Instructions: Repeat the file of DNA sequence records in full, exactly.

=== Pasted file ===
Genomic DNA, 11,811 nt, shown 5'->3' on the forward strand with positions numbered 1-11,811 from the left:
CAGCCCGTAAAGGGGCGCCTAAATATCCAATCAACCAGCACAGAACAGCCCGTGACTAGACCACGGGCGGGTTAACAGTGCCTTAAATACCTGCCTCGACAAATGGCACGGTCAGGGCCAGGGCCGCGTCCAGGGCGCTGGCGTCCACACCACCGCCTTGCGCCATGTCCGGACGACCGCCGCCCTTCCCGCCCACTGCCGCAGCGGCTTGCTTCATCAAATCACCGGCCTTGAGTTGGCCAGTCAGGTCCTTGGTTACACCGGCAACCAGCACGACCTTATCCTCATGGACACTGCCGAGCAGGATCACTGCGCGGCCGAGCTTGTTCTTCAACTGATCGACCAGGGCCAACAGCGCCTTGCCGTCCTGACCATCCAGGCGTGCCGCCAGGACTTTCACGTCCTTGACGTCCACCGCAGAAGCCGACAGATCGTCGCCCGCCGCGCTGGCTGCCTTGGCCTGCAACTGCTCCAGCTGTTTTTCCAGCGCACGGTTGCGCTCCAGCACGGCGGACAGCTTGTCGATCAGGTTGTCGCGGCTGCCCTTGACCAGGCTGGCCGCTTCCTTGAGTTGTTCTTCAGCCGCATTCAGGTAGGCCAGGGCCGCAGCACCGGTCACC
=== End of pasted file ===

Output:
Genomic DNA, 11,811 nt, shown 5'->3' on the forward strand with positions numbered 1-11,811 from the left:
CAGCCCGTAAAGGGGCGCCTAAATATCCAATCAACCAGCACAGAACAGCCCGTGACTAGACCACGGGCGGGTTAACAGTGCCTTAAATACCTGCCTCGACAAATGGCACGGTCAGGGCCAGGGCCGCGTCCAGGGCGCTGGCGTCCACACCACCGCCTTGCGCCATGTCCGGACGACCGCCGCCCTTCCCGCCCACTGCCGCAGCGGCTTGCTTCATCAAATCACCGGCCTTGAGTTGGCCAGTCAGGTCCTTGGTTACACCGGCAACCAGCACGACCTTATCCTCATGGACACTGCCGAGCAGGATCACTGCGCGGCCGAGCTTGTTCTTCAACTGATCGACCAGGGCCAACAGCGCCTTGCCGTCCTGACCATCCAGGCGTGCCGCCAGGACTTTCACGTCCTTGACGTCCACCGCAGAAGCCGACAGATCGTCGCCCGCCGCGCTGGCTGCCTTGGCCTGCAACTGCTCCAGCTGTTTTTCCAGCGCACGGTTGCGCTCCAGCACGGCGGACAGCTTGTCGATCAGGTTGTCGCGGCTGCCCTTGACCAGGCTGGCCGCTTCCTTGAGTTGTTCTTCAGCCGCATTCAGGTAGGCCAGGGCCGCAGCACCGGTCACC